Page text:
Toronto Star | 06Dec2009 | Lynda Hurst

Last chance for Holocaust justice?
The trial of an aging former Nazi guard is delayed due to failing health. Is it time to call off the hunt?

Is this the last Nazi war crimes trial?

[O.S. Star's Holocaust Industry infomercial.]

As the clock ticks down on the life span of suspects, that may be an obvious question. But the answer is anything but.

The trial of 89-year-old John Demjanjuk -- charged with participating in the murder of 27,900 Jews in 1943 -- was halted three days after it started last week in Munich.

The Ukraine-born former Ohio autoworker is accused of being a guard at Sobibor, a Nazi death camp in Poland where most victims perished within an hour of arriving by train, pushed by guards into carbon monoxide-filled gas chambers.

Demjanjuk arrived in court variously by wheelchair, stretcher and hospital bed and by Wednesday, had developed an infection. The case was adjourned, tentatively until Dec. 21, 2009.

His family says he's terminally ill. Court doctors say he is frail, has a bone marrow disease and heart murmur, but is fit to stand trial. Appalled Jewish observers say he's faking or exaggerating his weakness to portray himself as a victim.

"Listen, seeing him there in court, he belonged to Hollywood, not Sobibor, so great was the act he put on," said Efraim Zuroff, head of the Jerusalem office of the Simon Wiesenthal Centre and the world's leading Nazi hunter.

Demjanjuk is the lowest-ranked person ever to be tried for war crimes. The case, both for and against him, is complex and ultimately may hinge on the statement of a dead man.

Drafted by the Soviet Red Army in 1941 and taken prisoner by the Nazis in 1942, Demjanjuk has admitted being an SS guard from 1944 on -- but at other camps, not Sobibor. And there are no living witnesses to place him there.

[W.Z. This is disinformation by Ms. Hurst! Mr. Demjanjuk has NEVER "admitted being an SS guard.]

There were the last time he was tried, when he was accused by Israel of being Ivan the Terrible, a notoriously sadistic guard who operated the gas chambers at the Treblinka death camp.

At the widely covered trial in 1988, five survivors identified him as Ivan. Convicted of war crimes and crimes against humanity, he was sentenced to death by hanging. But Israel's Supreme Court overturned the conviction in 1993, after evidence emerged casting doubt that Demjanjuk was the brutal Ivan.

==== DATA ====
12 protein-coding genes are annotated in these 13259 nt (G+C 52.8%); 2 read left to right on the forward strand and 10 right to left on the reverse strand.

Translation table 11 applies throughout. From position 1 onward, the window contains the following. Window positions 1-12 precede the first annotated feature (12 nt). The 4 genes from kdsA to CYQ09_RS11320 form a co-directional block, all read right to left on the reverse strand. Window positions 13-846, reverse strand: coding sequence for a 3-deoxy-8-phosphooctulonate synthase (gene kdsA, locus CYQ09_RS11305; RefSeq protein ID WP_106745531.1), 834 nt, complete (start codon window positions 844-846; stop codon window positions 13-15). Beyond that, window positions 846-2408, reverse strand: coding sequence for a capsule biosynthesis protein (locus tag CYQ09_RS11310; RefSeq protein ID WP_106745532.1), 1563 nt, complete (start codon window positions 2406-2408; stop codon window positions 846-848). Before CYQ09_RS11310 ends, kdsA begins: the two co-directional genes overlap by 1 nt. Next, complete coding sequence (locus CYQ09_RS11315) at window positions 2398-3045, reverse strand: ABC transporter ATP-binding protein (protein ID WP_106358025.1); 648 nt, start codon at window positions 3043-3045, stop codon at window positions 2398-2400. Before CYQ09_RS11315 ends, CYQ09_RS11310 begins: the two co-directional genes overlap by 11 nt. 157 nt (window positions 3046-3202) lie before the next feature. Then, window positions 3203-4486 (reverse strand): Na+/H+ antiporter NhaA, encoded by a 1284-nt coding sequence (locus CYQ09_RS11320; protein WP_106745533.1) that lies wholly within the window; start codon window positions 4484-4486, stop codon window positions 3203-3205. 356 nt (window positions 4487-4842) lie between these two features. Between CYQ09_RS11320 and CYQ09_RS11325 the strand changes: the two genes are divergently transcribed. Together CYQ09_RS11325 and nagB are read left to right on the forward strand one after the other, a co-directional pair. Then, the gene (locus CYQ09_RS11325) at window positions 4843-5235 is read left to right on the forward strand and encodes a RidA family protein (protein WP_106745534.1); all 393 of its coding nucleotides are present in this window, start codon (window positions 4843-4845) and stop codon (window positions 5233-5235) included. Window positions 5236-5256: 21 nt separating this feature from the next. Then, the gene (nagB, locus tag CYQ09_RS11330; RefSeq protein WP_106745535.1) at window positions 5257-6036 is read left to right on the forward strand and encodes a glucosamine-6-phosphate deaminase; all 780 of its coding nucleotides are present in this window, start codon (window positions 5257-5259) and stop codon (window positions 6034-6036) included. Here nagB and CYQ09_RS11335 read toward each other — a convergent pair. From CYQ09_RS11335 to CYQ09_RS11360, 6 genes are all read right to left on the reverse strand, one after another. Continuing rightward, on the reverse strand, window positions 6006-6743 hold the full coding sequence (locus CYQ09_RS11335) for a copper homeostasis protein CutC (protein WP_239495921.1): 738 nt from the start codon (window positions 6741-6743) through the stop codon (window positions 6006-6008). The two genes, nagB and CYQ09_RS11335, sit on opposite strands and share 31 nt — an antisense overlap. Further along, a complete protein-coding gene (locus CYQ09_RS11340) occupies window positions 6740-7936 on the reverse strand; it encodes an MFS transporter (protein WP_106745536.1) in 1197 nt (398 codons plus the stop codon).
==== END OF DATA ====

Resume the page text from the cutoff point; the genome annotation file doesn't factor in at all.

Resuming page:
After that shocking twist, the distinguished Holocaust documenter Gitta Sereny wrote that Nazi war-crimes cases should cease and the survivors "be allowed to rest." As for the suspects:

"Every man who was guilty of foul deeds in that war, and in wars since, must be in no doubt, until the day he dies, that the whole world knows, and deplores, what was done."

The plea came too soon. When Demjanjuk returned home, U.S. government investigators immediately began working on a second set of charges involving Sobibor, which resulted in his extradition to a German prison, in May of this year.

Remaining ex-Nazis will be as aged and possibly as infirm (to whatever degree) as Demjanjuk. Witnesses to their actions have died. Is it time now, as others besides Sereny argue, to call off the hunt for individuals? Or, while there's breath still in their bodies, should the chase continue?

There is no choice, says Avi Benlolo, president of the Toronto Friends of the Simon Wiesenthal Centre. "We must pursue these people no matter how elderly or frail. Our job is to bring them to justice."

German prosecutors say Demjanjuk volunteered to be a guard and simply holding that job in a death camp meant he took part in the gassing.

Though Demjanjuk denies the authenticity of a key piece of evidence -- a photo ID identifying him as a Sobibor guard -- U.S. and German experts say it is genuine.

Other potentially damning evidence may come from statements made by a now-dead Ukrainian, Ignat Danilchenko, who also was captured by the Red Army, then a prisoner of the Nazis. In 1949, he told a Soviet war crimes trial he'd been with Demjanjuk at Sobibor in 1943 and "like all guards in the camp, Demjanjuk participated in the mass killing of Jews." U.S. investigators, however, have said his statements contain numerous factual errors.

Demjanjuk's defence argues he was a small cog in the Nazi death machine and that other, more senior workers have escaped retribution. On the first day in court, they said they'll rely on a 1976 West German trial in which the commandant of a guard-training camp was acquitted.

Lawyer Ulrich Busch filed a motion saying the case should never have been brought to trial, given this precedent. "How can you say that the order-givers were innocent ... and the one who received the orders is guilty?" he asked. "There is a moral and legal double standard being applied today."